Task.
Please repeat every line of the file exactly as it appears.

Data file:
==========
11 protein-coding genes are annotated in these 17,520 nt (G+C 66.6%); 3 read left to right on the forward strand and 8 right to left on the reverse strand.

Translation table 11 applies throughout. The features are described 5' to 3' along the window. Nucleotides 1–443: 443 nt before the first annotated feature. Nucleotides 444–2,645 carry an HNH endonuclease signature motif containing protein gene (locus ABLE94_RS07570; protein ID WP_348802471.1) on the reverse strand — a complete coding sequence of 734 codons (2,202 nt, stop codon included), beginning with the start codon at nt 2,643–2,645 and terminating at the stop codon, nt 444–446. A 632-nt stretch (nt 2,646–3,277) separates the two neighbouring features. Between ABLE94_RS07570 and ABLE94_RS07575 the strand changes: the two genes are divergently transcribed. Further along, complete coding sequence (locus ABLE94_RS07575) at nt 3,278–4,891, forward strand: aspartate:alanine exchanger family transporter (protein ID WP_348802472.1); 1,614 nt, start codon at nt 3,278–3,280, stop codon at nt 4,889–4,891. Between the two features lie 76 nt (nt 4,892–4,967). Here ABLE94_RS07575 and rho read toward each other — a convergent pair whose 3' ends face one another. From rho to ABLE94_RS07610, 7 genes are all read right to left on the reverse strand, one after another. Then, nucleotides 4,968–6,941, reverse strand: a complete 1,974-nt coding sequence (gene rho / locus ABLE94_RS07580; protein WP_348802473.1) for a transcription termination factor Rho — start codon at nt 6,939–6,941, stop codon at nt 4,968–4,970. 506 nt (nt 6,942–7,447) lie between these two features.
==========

11 protein-coding genes are annotated in these 17,520 nt (G+C 66.6%); 3 read left to right on the forward strand and 8 right to left on the reverse strand.

Translation table 11 applies throughout. The features are described 5' to 3' along the window. Nucleotides 1–443: 443 nt before the first annotated feature. Nucleotides 444–2,645 carry an HNH endonuclease signature motif containing protein gene (locus ABLE94_RS07570; protein ID WP_348802471.1) on the reverse strand — a complete coding sequence of 734 codons (2,202 nt, stop codon included), beginning with the start codon at nt 2,643–2,645 and terminating at the stop codon, nt 444–446. A 632-nt stretch (nt 2,646–3,277) separates the two neighbouring features. Between ABLE94_RS07570 and ABLE94_RS07575 the strand changes: the two genes are divergently transcribed. Further along, complete coding sequence (locus ABLE94_RS07575) at nt 3,278–4,891, forward strand: aspartate:alanine exchanger family transporter (protein ID WP_348802472.1); 1,614 nt, start codon at nt 3,278–3,280, stop codon at nt 4,889–4,891. Between the two features lie 76 nt (nt 4,892–4,967). Here ABLE94_RS07575 and rho read toward each other — a convergent pair whose 3' ends face one another. From rho to ABLE94_RS07610, 7 genes are all read right to left on the reverse strand, one after another. Then, nucleotides 4,968–6,941, reverse strand: a complete 1,974-nt coding sequence (gene rho / locus ABLE94_RS07580; protein WP_348802473.1) for a transcription termination factor Rho — start codon at nt 6,939–6,941, stop codon at nt 4,968–4,970. 506 nt (nt 6,942–7,447) lie between these two features.